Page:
|In This Issue – 50.2|
|President’s Report||Welcome to the 2016 World Congress
||Things to Know Before You Go To the World Congress
|2015 Annual Report
||Journal Highlights||Member Profile|
|Membership Matters||Member News||New Members|
Joseph F. Petolino has co-edited, along with Vibha Srivastava and Henry Daniell, a special issue of Plant Biotechnology Journal (February 2016, 14(2):433-832) on ‘Genome Editing in Plants’.
Top L to R: Pam Weathers, Melissa Towler, Abdul Mannan (2015 visiting Fulbright Fellow from COMSATS Institute of Information Technology Abbottabad, Pakistan) Bottom: L to R: Hailey Cambra, Kevin Magnan, Matt Desrosiers, Curtis Kazmaier, Dina Rassias
Dr. Pamela Weather’s laboratory received a new NIH grant as an Administrative Supplement to their currently funded project from the National Center for Complementary and integrative Health (NCCIH) studying the effect of phytochemicals from the plant Artemisia annua on the bioavailability of artemisinin in drug transport studies. The new award was made in conjunction with ODS, Office of Dietary Supplements along with NCCIH. Artemisinin, from the medicinal herb, Artemisia annua (sweet annie), is effective in treating malaria and many other diseases. Artemisinin and the plant also have anti-inflammatory effects and are potential dietary supplements. Oral consumption of dried leaves of the plant in a malaria mouse model was at least five and three times more effective, respectively, than pure artemisinin in combatting the malaria parasite, and in resilience against emergence of artemisinin drug resistance (Elfawal et al. PNAS 2015 112(3):821-6). In our newly funded study we will compare tissue distribution (ADME) of artemisinin from orally consumed pure artemisinin vs. when artemisinin delivered by oral consumption of the dried plant leaves. We will also compare the two delivery modes for their effects on inflammation markers in our study animals. Overall this should help us better understand how artemisinin is so much more bioavailable when orally delivered via the dried leaves vs. as the pure drug. Matt Desrosiers is the student conducting this study and he also drafted the original proposal that was submitted. Matt will present his results to date on bioavailability at the 2016 meeting. Matt is one of the two Student Co-chairs for the 2016 meeting.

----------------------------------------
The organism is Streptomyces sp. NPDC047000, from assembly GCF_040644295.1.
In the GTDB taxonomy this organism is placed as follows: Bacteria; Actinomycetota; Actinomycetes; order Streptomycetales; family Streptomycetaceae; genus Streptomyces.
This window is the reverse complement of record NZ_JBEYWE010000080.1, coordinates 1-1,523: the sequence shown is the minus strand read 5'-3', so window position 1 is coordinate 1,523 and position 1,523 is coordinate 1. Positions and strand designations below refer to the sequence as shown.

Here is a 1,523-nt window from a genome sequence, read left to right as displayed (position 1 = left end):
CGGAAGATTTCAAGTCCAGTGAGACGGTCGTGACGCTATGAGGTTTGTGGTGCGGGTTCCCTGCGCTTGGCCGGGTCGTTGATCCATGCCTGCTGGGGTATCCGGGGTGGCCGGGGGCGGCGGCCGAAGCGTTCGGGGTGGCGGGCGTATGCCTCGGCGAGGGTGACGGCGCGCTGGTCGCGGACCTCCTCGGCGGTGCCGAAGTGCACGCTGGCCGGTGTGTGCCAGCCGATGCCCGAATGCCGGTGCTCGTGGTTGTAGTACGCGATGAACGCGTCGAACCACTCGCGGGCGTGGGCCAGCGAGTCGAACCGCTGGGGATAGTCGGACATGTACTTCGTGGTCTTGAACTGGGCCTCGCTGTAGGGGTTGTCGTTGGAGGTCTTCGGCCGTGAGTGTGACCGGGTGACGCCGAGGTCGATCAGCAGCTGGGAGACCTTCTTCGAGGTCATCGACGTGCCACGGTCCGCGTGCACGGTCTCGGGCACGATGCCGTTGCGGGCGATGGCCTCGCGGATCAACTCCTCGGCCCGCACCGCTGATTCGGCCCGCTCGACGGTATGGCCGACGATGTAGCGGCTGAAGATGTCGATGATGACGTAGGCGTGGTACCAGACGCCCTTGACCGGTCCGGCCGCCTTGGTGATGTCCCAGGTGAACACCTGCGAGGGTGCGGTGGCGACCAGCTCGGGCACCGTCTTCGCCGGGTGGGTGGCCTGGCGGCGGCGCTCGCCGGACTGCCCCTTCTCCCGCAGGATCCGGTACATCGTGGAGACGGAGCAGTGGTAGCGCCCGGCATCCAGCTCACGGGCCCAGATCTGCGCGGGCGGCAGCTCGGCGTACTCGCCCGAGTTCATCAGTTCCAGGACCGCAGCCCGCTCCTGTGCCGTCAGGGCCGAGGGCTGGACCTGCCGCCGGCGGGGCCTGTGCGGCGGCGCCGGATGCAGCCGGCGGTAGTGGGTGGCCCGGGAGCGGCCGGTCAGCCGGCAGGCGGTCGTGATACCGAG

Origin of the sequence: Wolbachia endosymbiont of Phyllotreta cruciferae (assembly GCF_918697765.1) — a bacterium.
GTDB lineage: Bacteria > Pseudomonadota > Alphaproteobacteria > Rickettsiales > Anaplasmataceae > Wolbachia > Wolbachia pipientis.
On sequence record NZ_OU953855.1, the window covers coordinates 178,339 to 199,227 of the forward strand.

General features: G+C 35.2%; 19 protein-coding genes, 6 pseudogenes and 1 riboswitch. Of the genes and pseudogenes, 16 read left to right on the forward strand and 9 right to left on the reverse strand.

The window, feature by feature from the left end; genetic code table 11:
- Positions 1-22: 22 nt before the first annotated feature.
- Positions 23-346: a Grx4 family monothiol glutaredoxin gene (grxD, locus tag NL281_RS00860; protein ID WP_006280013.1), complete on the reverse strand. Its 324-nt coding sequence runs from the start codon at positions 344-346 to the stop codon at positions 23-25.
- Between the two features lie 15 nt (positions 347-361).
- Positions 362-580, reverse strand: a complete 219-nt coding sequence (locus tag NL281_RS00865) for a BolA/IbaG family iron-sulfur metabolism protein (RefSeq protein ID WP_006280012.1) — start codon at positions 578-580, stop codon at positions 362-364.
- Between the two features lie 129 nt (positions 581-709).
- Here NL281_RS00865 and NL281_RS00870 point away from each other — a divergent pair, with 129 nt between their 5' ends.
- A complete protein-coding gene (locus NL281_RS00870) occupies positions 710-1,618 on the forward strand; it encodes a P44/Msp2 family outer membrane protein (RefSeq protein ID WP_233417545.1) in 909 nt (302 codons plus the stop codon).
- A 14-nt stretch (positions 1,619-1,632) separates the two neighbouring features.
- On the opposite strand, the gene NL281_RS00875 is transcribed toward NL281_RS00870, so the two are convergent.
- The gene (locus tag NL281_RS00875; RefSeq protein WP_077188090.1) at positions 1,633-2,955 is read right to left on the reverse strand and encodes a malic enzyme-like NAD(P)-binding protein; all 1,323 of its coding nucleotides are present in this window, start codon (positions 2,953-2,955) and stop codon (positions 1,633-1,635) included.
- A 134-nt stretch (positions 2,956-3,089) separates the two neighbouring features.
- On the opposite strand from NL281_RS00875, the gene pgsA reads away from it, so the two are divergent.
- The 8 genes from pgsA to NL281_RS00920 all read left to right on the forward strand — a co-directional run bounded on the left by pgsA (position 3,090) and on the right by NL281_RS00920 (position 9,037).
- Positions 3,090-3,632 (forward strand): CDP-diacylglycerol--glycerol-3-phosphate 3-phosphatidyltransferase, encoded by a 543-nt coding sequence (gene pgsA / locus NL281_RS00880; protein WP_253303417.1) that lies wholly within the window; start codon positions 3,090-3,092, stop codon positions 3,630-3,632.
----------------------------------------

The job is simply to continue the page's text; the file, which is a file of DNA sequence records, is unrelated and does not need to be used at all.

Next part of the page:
Dr. Pam Weathers received a Kalenain Award for her proposal to use the medicinal plant Artemisia annua to treat non-small cell lung cancer. The study involves both in vitro work as well as mouse xenograft experiments. Dina Rassias is the student who is conducting the work. She will present her results to date at the 2016 meeting.
Dr. Albert Kausch, Professor in the Department of Cell and Molecular Biology at the University of Rhode Island, was recently funded by the National Science Foundation for the grant titled “Transforming Cereal Genomics: Tooling Up for Empowered Phenotyping Platforms”.
Dr. Kausch also participated in a NSF sponsored summit meeting of plant biotechnology experts from government, industry, and academics that convened in Clearwater, Florida. As a result of this meeting it was concluded that resources dedicated to crop improvement must be increased globally. The meeting resulted in a White Paper to advise the NSF on the issue, and a Plant Cell review paper that is in press titled “Advancing Crop Transformation in the Era of Genome Editing”.
Dr. Kausch has also organized the NSF Plant Transformation Training Workshop that will take place on July 25-29, 2016 at the University of Rhode Island Plant Biotechnology Center. If you are interested in applying for this workshop please use the following link for more detailed information.
Martina Garda (Ph.D. student at Arkansas State University) was married to Charles (Chuck) Bamberger on December 23, 2015 in Jonesboro, AR. Congratulations to Martina and Charles (Chuck) on their marriage!
Dr. Roland M. Nardone of the Catholic University of America (Washington, DC) was recently highlighted in the CellBANK Australia Newsletter. The article is titled “Snail Glide: Personal Reflections of Roland M. Nardone” and highlights Dr. Nardone’s decade long effort to establish guidelines for the authentication of cell lines as a condition of funding and research. As a result of Dr. Nardone’s efforts, the NIH released a new mandate for research (NOT-OD-16-011) in January 25, 2016 that requires grant applicants to provide information on the source of cells and a plan for cell line authentication. Please read the entire story in Dr. Nardone’s own words.